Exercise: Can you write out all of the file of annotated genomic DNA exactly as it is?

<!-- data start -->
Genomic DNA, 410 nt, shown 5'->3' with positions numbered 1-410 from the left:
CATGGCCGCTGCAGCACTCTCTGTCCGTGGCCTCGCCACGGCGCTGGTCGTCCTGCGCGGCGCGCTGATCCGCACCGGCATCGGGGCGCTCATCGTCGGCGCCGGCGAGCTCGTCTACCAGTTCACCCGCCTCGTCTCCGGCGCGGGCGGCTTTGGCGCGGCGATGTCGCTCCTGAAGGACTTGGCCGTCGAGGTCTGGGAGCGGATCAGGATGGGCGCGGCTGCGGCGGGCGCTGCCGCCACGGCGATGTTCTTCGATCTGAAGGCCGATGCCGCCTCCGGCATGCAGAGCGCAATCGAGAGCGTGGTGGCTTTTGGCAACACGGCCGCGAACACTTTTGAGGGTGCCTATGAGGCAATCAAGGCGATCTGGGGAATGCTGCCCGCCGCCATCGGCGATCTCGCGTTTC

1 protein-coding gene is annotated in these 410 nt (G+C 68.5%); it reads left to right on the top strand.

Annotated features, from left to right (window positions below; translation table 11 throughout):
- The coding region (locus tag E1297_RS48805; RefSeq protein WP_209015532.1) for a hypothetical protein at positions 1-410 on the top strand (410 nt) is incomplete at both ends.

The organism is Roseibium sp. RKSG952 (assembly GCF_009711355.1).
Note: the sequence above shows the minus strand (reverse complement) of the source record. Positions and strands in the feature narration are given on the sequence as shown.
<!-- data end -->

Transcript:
Genomic DNA, 410 nt, shown 5'->3' with positions numbered 1-410 from the left:
CATGGCCGCTGCAGCACTCTCTGTCCGTGGCCTCGCCACGGCGCTGGTCGTCCTGCGCGGCGCGCTGATCCGCACCGGCATCGGGGCGCTCATCGTCGGCGCCGGCGAGCTCGTCTACCAGTTCACCCGCCTCGTCTCCGGCGCGGGCGGCTTTGGCGCGGCGATGTCGCTCCTGAAGGACTTGGCCGTCGAGGTCTGGGAGCGGATCAGGATGGGCGCGGCTGCGGCGGGCGCTGCCGCCACGGCGATGTTCTTCGATCTGAAGGCCGATGCCGCCTCCGGCATGCAGAGCGCAATCGAGAGCGTGGTGGCTTTTGGCAACACGGCCGCGAACACTTTTGAGGGTGCCTATGAGGCAATCAAGGCGATCTGGGGAATGCTGCCCGCCGCCATCGGCGATCTCGCGTTTC

1 protein-coding gene is annotated in these 410 nt (G+C 68.5%); it reads left to right on the top strand.

Annotated features, from left to right (window positions below; translation table 11 throughout):
- The coding region (locus tag E1297_RS48805; RefSeq protein WP_209015532.1) for a hypothetical protein at positions 1-410 on the top strand (410 nt) is incomplete at both ends.

The organism is Roseibium sp. RKSG952 (assembly GCF_009711355.1).
Note: the sequence above shows the minus strand (reverse complement) of the source record. Positions and strands in the feature narration are given on the sequence as shown.